Squamous cell carcinoma is less common than basal cell carcinoma, however it is more serious since it does carry a small risk of spreading elsewhere in the body. It usually presents as a fast-growing lump on the skin although occasionally appearances can be more subtle.

If I am concerned about a skin lesion then I may recommend a skin biopsy - either a sample of the lesion or the entire lesion is removed under local anaesthetic for analysis. I have advanced training in skin surgery and have performed thousands of skin biopsies so if this is required I can perform it with minimal discomfort and scarring.

When do you need a skin check?

The main reasons for attending for a skin check are if you notice a new or changing skin lesion or if you are at significantly increased risk of skin cancer. The purpose of a skin check is to identify skin cancer at the earliest possible stage when it can often be cured with minor surgical treatment alone.

The following groups of patients may benefit from regular skin checks:

  • Patients who have previously suffered from melanoma or other forms of skin cancer.
  • Individuals who have a strong family history of melanoma (multiple family members affected).
  • Individuals with a large number of irregular moles.
  • Individuals with a high level of ultraviolet light exposure - for example living in the tropics or growing up in Australia or New Zealand, or using sun beds.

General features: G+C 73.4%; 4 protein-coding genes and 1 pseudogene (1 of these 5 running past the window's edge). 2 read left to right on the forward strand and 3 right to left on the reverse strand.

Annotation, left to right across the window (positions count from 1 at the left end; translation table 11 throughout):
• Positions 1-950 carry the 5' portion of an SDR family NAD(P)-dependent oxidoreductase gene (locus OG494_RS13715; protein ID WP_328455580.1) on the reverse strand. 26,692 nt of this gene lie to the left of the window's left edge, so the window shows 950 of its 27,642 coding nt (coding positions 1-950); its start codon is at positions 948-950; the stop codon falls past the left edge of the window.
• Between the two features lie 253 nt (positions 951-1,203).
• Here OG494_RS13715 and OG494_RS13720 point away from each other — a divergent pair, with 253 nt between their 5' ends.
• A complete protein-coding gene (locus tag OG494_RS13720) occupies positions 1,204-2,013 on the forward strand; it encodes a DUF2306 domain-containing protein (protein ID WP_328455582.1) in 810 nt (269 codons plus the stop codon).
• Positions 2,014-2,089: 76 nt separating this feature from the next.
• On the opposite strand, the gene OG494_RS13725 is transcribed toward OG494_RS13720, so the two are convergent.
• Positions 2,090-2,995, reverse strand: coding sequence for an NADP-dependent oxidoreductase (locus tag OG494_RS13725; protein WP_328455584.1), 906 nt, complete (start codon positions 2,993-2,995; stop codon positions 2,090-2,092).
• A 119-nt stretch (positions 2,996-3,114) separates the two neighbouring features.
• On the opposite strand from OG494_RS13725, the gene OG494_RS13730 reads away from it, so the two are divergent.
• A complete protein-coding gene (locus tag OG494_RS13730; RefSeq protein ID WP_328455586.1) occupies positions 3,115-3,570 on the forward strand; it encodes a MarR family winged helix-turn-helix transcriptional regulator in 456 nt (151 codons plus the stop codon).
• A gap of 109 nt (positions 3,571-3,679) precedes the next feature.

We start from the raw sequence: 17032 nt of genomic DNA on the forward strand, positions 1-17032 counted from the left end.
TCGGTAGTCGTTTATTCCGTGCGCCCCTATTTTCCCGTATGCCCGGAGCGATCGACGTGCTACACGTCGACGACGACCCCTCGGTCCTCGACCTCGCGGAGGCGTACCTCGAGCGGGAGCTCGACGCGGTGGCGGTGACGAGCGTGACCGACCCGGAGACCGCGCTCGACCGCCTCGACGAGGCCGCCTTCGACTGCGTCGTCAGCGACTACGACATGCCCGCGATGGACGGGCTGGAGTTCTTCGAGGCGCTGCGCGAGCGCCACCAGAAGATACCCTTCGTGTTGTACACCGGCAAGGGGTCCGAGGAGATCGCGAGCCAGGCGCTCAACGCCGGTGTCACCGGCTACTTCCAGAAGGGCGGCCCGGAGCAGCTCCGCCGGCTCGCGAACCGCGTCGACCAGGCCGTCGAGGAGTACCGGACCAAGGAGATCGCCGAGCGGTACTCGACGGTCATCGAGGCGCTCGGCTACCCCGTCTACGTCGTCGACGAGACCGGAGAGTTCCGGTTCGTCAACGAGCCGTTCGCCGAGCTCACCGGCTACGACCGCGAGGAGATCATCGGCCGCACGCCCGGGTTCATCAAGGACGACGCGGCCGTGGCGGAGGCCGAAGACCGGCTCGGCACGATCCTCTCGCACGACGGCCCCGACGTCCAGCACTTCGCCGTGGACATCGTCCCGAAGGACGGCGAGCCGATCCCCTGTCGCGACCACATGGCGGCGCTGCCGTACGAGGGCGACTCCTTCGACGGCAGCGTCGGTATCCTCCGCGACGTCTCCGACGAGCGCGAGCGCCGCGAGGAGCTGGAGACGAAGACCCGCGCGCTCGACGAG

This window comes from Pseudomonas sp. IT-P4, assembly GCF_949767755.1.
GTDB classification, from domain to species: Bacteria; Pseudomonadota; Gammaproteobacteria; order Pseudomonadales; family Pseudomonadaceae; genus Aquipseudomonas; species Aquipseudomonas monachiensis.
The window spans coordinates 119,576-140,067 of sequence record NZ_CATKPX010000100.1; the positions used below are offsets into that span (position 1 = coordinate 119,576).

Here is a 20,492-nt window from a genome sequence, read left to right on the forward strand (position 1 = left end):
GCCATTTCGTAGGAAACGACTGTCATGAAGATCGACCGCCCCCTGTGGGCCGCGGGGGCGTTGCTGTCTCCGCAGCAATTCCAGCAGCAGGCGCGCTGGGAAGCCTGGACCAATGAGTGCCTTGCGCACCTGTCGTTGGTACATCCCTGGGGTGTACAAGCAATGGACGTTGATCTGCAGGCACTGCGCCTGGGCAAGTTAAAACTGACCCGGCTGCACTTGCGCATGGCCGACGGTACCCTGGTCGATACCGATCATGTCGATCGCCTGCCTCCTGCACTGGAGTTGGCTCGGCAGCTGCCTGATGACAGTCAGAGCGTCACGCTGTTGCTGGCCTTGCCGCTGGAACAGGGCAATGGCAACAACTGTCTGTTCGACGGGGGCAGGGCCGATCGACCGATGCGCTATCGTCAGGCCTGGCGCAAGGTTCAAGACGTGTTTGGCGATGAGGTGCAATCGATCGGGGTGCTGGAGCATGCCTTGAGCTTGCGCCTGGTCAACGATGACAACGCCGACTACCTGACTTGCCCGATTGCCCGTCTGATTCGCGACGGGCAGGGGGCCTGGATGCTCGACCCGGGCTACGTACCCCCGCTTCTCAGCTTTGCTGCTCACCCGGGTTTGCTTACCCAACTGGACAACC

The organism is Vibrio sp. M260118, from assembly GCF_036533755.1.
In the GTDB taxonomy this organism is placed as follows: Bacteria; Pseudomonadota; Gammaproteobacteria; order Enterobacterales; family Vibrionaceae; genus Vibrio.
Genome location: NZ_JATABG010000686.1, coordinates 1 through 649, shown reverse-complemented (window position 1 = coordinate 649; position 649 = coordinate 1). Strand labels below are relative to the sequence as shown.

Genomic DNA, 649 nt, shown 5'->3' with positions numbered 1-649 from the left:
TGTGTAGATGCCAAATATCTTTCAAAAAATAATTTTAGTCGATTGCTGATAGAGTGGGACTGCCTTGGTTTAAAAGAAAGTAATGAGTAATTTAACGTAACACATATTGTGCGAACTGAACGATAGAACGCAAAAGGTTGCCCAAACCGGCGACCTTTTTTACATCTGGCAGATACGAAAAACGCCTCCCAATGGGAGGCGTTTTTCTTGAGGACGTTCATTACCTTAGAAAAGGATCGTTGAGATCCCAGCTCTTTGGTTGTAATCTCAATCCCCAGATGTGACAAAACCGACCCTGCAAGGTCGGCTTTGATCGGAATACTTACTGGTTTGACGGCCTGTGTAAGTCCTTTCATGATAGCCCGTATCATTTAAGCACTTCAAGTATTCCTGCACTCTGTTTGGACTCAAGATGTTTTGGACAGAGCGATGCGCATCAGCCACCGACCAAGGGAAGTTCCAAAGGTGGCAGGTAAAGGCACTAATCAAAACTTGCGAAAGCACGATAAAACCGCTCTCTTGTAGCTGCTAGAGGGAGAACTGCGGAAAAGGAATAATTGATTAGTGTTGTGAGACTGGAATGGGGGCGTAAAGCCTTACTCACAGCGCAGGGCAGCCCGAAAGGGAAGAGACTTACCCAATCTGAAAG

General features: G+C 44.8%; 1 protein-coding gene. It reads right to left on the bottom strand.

• Patients receiving treatment with immunosupressive medications, for example for an organ transplant.

How to check your skin at home

Even if you are having regular skin checks with a dermatologist it is important that you monitor your own skin at home. I generally advise patients to perform a full skin check every few months - this has the benefit that you learn what is normal on your own skin and learn to recognise any change. An easy way to monitor for change is to take photographs of all of your skin (you will need help for some areas) and then repeat these photographs after a few weeks/months. If you notice any new skin lesions or any change in the appearance (size, shape, color) of existing skin lesions it is important that these are reviewed by a doctor.

Skin cancer can have the appearance of an irregular mole, a lump on the skin surface or a non-healing area of skin. However, if you have a lot of skin lesions it can be very difficult to know which you should be worried about. In this scenario I would generally adivse that you have a skin check with a dermatologist and then subsequently monitor for any change yourself.

How much does it cost?

My all-inclusive fee for an initial skin check consultation is £250 and for a follow up consultation in £200. I am recognised by all major UK medical insurance providers.

Book Consultation

To book an in person consultation, enter your details below and my practice management team will contact you to schedule the appointment. Alternatively call or whatsapp 0203 389 6076 (calls are answered during working hours) or email: contact@drmagnuslynch.com.